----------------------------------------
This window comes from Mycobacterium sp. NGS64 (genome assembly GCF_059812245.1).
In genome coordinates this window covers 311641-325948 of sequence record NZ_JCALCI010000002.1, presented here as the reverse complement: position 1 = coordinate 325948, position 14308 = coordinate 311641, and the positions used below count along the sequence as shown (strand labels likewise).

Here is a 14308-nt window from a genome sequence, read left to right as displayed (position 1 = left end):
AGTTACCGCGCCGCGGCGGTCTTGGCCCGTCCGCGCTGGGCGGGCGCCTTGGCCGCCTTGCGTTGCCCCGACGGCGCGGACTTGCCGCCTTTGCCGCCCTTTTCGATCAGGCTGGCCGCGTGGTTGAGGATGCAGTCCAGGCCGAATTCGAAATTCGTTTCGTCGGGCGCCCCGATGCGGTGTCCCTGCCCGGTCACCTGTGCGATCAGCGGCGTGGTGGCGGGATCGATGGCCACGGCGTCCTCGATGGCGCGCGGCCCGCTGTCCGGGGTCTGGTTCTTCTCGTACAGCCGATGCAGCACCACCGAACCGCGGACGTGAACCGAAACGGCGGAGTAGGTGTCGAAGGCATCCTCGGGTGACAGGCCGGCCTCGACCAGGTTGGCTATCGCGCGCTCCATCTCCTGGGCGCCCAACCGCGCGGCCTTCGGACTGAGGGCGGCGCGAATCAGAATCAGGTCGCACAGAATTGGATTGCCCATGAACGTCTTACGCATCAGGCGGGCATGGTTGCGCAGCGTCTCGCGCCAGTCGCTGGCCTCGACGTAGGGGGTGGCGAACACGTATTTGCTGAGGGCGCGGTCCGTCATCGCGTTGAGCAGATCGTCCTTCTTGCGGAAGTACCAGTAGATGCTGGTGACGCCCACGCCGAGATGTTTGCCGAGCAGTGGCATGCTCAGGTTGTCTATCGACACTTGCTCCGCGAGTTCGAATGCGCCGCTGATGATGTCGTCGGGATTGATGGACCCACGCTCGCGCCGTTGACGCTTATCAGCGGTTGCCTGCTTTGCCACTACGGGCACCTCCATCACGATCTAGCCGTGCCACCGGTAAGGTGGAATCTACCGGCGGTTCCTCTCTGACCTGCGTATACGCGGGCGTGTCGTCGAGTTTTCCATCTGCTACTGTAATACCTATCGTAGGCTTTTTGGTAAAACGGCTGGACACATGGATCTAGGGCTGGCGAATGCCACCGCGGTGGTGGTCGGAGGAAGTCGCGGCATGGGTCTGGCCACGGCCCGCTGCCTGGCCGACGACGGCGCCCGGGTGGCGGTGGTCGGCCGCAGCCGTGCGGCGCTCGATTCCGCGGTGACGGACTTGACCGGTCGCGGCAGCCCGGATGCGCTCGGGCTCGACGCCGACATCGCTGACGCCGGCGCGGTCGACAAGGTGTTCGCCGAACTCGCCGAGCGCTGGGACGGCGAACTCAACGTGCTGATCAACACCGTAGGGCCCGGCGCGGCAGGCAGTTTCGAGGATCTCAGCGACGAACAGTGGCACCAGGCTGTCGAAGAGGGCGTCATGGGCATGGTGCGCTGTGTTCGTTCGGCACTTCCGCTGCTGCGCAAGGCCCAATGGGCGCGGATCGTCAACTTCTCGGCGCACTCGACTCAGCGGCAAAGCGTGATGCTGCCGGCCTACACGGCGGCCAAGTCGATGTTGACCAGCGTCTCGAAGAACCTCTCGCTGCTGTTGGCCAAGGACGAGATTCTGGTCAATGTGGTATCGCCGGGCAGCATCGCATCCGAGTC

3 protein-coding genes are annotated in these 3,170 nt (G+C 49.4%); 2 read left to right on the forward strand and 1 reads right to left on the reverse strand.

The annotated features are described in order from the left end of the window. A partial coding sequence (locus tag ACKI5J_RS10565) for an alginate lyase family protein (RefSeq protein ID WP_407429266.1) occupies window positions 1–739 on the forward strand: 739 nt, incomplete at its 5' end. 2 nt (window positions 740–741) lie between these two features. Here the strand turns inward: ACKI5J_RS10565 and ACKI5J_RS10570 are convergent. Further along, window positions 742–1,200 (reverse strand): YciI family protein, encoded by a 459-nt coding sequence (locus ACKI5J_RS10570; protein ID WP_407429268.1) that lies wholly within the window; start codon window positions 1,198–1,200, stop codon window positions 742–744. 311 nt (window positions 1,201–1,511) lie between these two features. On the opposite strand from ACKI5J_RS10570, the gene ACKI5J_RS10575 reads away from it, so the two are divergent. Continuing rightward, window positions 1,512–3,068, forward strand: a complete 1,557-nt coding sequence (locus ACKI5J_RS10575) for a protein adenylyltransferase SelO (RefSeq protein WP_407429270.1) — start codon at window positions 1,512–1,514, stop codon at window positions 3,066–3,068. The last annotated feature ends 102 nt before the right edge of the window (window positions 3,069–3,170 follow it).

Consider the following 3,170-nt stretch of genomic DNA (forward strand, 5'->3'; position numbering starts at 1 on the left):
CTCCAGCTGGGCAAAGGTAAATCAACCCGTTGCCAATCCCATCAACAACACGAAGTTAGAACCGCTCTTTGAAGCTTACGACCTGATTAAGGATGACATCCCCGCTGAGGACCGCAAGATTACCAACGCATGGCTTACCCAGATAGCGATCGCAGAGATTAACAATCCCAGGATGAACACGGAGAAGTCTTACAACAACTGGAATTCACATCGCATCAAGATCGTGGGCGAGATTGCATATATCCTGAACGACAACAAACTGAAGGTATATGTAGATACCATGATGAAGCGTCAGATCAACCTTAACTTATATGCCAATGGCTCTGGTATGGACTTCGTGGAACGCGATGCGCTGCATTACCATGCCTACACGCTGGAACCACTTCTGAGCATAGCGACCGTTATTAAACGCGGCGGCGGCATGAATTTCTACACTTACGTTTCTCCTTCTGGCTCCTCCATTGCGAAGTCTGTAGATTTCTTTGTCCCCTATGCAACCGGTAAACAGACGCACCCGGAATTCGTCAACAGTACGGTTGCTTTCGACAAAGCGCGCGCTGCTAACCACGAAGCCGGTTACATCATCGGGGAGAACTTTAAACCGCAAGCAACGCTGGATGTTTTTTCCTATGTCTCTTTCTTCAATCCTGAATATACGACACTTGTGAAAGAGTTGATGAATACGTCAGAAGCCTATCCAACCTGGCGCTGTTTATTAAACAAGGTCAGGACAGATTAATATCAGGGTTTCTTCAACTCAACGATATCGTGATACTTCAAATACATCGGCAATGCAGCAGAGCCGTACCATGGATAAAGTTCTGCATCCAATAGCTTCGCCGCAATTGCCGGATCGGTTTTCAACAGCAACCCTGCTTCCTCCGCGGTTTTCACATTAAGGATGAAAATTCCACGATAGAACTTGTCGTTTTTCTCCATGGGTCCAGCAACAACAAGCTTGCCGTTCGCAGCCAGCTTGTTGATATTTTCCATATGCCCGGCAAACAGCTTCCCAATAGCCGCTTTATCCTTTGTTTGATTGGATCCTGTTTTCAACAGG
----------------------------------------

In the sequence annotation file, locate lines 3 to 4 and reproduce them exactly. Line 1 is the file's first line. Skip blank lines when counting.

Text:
Here is a 14308-nt window from a genome sequence, read left to right as displayed (position 1 = left end):
AGTTACCGCGCCGCGGCGGTCTTGGCCCGTCCGCGCTGGGCGGGCGCCTTGGCCGCCTTGCGTTGCCCCGACGGCGCGGACTTGCCGCCTTTGCCGCCCTTTTCGATCAGGCTGGCCGCGTGGTTGAGGATGCAGTCCAGGCCGAATTCGAAATTCGTTTCGTCGGGCGCCCCGATGCGGTGTCCCTGCCCGGTCACCTGTGCGATCAGCGGCGTGGTGGCGGGATCGATGGCCACGGCGTCCTCGATGGCGCGCGGCCCGCTGTCCGGGGTCTGGTTCTTCTCGTACAGCCGATGCAGCACCACCGAACCGCGGACGTGAACCGAAACGGCGGAGTAGGTGTCGAAGGCATCCTCGGGTGACAGGCCGGCCTCGACCAGGTTGGCTATCGCGCGCTCCATCTCCTGGGCGCCCAACCGCGCGGCCTTCGGACTGAGGGCGGCGCGAATCAGAATCAGGTCGCACAGAATTGGATTGCCCATGAACGTCTTACGCATCAGGCGGGCATGGTTGCGCAGCGTCTCGCGCCAGTCGCTGGCCTCGACGTAGGGGGTGGCGAACACGTATTTGCTGAGGGCGCGGTCCGTCATCGCGTTGAGCAGATCGTCCTTCTTGCGGAAGTACCAGTAGATGCTGGTGACGCCCACGCCGAGATGTTTGCCGAGCAGTGGCATGCTCAGGTTGTCTATCGACACTTGCTCCGCGAGTTCGAATGCGCCGCTGATGATGTCGTCGGGATTGATGGACCCACGCTCGCGCCGTTGACGCTTATCAGCGGTTGCCTGCTTTGCCACTACGGGCACCTCCATCACGATCTAGCCGTGCCACCGGTAAGGTGGAATCTACCGGCGGTTCCTCTCTGACCTGCGTATACGCGGGCGTGTCGTCGAGTTTTCCATCTGCTACTGTAATACCTATCGTAGGCTTTTTGGTAAAACGGCTGGACACATGGATCTAGGGCTGGCGAATGCCACCGCGGTGGTGGTCGGAGGAAGTCGCGGCATGGGTCTGGCCACGGCCCGCTGCCTGGCCGACGACGGCGCCCGGGTGGCGGTGGTCGGCCGCAGCCGTGCGGCGCTCGATTCCGCGGTGACGGACTTGACCGGTCGCGGCAGCCCGGATGCGCTCGGGCTCGACGCCGACATCGCTGACGCCGGCGCGGTCGACAAGGTGTTCGCCGAACTCGCCGAGCGCTGGGACGGCGAACTCAACGTGCTGATCAACACCGTAGGGCCCGGCGCGGCAGGCAGTTTCGAGGATCTCAGCGACGAACAGTGGCACCAGGCTGTCGAAGAGGGCGTCATGGGCATGGTGCGCTGTGTTCGTTCGGCACTTCCGCTGCTGCGCAAGGCCCAATGGGCGCGGATCGTCAACTTCTCGGCGCACTCGACTCAGCGGCAAAGCGTGATGCTGCCGGCCTACACGGCGGCCAAGTCGATGTTGACCAGCGTCTCGAAGAACCTCTCGCTGCTGTTGGCCAAGGACGAGATTCTGGTCAATGTGGTATCGCCGGGCAGCATCGCATCCGAGTC